2. Attacks on Islam can't be racist because Islam is not a race.
--This is correct, arguably, though it's the sort of thing only an apologist would say. A non-apologist would advise the use of a better term to describe the same problem and note that the complaint is merely semantic. For my part, I haven't used the term racism to describe Islamaphobia because I find tribalism more useful. I see racism as a subset of the category "tribalism" -- the principles are the same. You set up a monolithic other by projecting the opposite of all you'd label "good" on it, then you attack the strawman you've created.

3. Saad claims that progressive attitudes toward Muslims are based on anecdotal evidence; implies his case is statistically sound.
--So, my "no, no..." post, again, is a challenge to any defender of the idea that Islam is uniquely prone to violence to prove it with, you know, data. So this is the part where one might hope Saad would do just that. Nope. Just psychologizes about how his a priori mistaken adversaries must be basing their cases on anecdotes. Those silly kids.

Before getting to #4, the host repeats Saad's strawman with a slick addition. He says that progressives think "people shouldn't criticize Islam for fear it would be offensive." Can't speak for others but personally I'm not one to pull punches for fear of offending people. I offend people, quite intentionally, where I think they hold baseless beliefs that are harmful to others. I'll eagerly offend Muslims on exactly the same grounds. Unless shown otherwise (e.g., some quotes), this is just more strawman material.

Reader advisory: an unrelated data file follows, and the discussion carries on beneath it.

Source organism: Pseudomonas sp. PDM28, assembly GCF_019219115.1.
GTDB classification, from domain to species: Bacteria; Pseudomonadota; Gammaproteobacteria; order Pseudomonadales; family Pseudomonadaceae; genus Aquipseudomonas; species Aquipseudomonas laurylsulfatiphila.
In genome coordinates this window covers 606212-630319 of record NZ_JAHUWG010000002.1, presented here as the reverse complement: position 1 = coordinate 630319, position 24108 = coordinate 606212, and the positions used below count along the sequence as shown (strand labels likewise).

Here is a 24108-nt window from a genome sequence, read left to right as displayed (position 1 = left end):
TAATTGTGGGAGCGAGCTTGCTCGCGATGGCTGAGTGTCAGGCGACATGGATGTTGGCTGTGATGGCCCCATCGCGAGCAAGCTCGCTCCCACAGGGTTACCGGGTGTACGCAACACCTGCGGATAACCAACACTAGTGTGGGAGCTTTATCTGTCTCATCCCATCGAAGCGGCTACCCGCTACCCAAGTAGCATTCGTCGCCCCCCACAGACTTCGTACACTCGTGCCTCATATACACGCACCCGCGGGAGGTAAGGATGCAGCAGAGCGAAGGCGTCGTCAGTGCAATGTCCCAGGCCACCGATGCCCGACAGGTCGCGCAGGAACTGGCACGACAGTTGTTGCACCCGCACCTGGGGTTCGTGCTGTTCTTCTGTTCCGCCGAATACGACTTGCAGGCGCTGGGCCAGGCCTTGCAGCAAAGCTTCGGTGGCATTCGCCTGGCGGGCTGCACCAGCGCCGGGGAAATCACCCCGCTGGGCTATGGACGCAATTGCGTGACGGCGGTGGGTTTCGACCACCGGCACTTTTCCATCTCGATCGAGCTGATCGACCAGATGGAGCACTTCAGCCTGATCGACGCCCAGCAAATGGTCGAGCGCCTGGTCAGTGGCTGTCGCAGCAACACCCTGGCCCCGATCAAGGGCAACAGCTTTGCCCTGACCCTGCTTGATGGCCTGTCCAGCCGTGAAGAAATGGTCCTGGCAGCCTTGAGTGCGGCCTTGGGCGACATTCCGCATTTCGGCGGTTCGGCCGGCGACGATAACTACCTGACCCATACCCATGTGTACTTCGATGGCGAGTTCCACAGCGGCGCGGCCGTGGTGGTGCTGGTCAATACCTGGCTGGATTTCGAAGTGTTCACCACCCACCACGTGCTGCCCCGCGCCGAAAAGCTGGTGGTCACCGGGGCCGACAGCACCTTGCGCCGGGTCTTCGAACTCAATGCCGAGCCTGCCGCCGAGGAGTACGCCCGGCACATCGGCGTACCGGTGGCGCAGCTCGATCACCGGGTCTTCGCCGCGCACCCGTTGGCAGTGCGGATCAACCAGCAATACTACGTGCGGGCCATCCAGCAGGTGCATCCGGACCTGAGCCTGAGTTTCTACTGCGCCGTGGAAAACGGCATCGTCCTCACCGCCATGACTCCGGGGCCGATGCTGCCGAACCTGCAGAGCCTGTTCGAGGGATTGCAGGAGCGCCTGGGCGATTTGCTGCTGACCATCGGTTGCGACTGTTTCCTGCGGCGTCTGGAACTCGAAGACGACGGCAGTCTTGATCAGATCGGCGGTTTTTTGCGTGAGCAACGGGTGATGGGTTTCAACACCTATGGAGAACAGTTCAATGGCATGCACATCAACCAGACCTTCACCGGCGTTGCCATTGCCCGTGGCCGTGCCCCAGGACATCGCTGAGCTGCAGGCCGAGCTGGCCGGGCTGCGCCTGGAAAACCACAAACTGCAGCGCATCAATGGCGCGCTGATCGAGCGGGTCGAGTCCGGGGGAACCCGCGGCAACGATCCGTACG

I would, however, defend the "feelings" of Muslims to the extent that they're targets of unfounded tribalist hate, which is altogether different. I'm also concerned about the material consequences of Islamaphobia. There are real consequences to being baselessly targeted as part of a monolith. (Ask, I dunno, Black people.) For example, someone might use that Muslim caricature as part of an effort to, say, launch an aggressive war against your country, kill your family and such. Muslim Americans (and others who just look like they could be) are victims of violent, so-called hate crimes (statistically!) at a greater rate than say, white people, thanks in large part to the tribalist Muslim caricature. Kind of a big deal. Not a "being offensive" issue.

Around the 6:00 mark, Saad repeats the strawman.

4. Saad offers an anecdote about someone he talked to who just didn't get it. Ha.

The end.

Tuesday, October 14, 2014

no, no, i hypothetically love it when sam harris criticizes bad ideas

"We have to be able to criticize bad ideas..." Interesting point, Sam, but it seems like an issue that needs to be settled between you and that non-existent group of people who openly oppose criticizing bad ideas, you strawman-dependent asshat.

"Islam is the motherlode of bad ideas." OK, so that's your claim. Your thesis, if you will. A bit imprecise, but whatever. Maybe you can back it up? This link suggests it's an absolutely baseless claim against a large non-monolithic group of people that carries terrible real-world consequences for its targets. If true, that would mean that anyone who says you're being irrational or wrong is correct and that anyone who says you're being a bigot is also correct.